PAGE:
Life on the border - Saibai Island
By JOL Admin | 30 January 2012
Wet season storms and sweltering humidity set the scene on Saibai Island last month for the first stage of a new oral history initiative run under the auspices of the John Oxley Fellowship.
Saibai, located just over three kilometres from Papua New Guinea’s southern coastline, is one of the Torres Strait’s northernmost islands. Low lying and prone to severe flooding during the wet season, the island is home to around 350 people whose social, economic and cultural heritage spans both sides of the Australian-PNG border.
Former journalist and recipient of the John Oxley Fellowship 2011, Heidi Gibson, travelled to the island on Monday, December 12, in search of older people who remember the days before and after the current border was established.
“PNG gained independence from Australia in 1975 but the creation of an official border through the narrow channel that separates Saibai Islanders from their Papuan neighbours didn’t cut the family, ceremonial or trading ties built over the millennia by previous generations,” Heidi said.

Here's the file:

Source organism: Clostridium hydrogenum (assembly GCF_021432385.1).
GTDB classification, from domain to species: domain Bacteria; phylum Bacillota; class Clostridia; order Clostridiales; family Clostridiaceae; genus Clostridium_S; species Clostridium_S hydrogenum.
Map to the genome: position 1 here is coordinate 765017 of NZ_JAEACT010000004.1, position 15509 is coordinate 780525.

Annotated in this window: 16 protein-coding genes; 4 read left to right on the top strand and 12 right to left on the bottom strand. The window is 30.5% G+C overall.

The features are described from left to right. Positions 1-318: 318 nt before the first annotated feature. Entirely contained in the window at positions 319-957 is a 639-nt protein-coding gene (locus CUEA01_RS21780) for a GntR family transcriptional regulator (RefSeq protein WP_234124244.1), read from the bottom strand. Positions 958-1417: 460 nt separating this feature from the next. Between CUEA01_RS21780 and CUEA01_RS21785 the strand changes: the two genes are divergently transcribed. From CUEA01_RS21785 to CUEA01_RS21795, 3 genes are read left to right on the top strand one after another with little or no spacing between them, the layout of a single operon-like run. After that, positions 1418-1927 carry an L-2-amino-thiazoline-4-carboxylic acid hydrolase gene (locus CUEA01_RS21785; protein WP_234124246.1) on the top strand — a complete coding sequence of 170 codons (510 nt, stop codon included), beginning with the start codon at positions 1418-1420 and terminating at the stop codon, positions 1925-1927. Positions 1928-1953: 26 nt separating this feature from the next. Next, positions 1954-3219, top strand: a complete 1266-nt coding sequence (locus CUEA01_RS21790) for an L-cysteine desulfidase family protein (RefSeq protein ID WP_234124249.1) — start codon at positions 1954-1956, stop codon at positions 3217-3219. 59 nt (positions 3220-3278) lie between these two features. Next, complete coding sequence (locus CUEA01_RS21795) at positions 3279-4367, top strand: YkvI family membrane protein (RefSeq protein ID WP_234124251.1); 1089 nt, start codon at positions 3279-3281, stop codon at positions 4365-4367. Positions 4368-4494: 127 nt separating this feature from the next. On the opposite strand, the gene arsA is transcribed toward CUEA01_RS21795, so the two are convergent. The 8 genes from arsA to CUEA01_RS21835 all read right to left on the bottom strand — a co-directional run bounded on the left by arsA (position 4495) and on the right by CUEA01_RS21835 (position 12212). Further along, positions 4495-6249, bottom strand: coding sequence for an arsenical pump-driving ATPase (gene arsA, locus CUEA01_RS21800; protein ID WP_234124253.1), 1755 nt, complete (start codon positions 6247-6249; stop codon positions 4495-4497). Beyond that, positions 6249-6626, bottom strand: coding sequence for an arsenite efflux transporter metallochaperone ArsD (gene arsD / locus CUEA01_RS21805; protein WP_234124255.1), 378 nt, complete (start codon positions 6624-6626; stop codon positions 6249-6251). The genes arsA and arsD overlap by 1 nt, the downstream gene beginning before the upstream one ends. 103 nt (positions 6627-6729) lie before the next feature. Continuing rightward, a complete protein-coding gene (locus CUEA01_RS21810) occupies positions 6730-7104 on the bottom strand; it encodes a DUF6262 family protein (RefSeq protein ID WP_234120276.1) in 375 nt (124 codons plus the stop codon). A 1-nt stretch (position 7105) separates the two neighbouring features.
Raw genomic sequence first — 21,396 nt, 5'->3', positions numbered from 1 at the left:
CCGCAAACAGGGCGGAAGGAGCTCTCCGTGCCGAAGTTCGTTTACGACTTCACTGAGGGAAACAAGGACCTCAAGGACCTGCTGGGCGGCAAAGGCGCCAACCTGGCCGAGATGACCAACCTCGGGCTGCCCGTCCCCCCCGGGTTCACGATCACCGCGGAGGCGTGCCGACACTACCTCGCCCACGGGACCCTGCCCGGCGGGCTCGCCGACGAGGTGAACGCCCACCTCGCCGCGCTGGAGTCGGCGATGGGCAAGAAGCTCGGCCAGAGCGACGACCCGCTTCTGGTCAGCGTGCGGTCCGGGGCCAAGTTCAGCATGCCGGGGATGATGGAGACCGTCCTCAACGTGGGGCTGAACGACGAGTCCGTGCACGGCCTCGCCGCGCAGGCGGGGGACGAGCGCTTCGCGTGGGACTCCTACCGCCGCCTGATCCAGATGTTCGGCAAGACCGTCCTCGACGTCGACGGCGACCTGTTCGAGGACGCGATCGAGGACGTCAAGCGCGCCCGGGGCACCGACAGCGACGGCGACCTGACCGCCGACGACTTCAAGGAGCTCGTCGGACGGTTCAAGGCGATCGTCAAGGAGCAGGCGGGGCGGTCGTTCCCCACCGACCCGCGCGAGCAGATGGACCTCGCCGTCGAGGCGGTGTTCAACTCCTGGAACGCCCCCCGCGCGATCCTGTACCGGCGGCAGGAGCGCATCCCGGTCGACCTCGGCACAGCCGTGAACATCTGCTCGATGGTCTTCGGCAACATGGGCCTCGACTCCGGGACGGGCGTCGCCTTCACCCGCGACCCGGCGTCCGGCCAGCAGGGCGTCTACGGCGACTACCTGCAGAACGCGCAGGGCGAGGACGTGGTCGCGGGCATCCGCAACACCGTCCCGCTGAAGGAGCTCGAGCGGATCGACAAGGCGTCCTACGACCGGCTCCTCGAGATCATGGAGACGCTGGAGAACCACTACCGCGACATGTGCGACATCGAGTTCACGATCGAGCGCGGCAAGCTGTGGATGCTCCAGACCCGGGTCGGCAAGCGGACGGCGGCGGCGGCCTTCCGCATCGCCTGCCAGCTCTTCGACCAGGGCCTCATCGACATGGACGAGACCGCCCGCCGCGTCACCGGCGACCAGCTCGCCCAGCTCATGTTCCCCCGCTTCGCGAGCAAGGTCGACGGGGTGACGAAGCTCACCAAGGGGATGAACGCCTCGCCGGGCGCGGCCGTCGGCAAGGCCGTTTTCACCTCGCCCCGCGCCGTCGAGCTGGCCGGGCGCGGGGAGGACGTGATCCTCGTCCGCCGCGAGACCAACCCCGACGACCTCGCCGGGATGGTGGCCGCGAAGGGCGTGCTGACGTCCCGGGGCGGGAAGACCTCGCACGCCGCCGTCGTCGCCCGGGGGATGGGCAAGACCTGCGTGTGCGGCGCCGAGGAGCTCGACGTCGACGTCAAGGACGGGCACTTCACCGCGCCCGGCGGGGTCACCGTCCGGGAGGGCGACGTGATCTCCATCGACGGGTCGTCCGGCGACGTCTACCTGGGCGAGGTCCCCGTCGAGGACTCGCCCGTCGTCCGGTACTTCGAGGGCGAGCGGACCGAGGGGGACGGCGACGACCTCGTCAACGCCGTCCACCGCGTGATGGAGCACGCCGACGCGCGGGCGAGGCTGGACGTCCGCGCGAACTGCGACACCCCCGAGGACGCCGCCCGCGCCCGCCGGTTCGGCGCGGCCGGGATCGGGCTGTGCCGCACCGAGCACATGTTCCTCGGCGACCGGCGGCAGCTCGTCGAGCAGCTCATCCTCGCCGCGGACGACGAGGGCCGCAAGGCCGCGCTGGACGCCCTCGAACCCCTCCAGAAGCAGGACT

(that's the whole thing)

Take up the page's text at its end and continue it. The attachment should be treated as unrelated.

“To respect these historical ties, the Australia and PNG governments designed a special ‘Treaty’ to manage the region with a flexible and relatively informal approach to traditional travel between the two countries.
“My hope now is to talk with some of the older people who remember the days before and after the border was established; and to record their observations on how this official division may have influenced everyday life over time.”
Heidi’s project “Life on the border” aims to gather recent social histories across several Torres Strait islands for safe-keeping in the oral history collection of the John Oxley Library.
“I hope these recordings will be housed alongside earlier work done in the region by Margaret Lawrie. It would be a privilege to follow in Margaret’s footsteps and to add to the preservation of this unique region’s history,” she said.
Image above: The view to Papua New Guineas southern coastline from Saibai’s main landing area for PNG visitors. Photo by Heidi Gibson - used with permission
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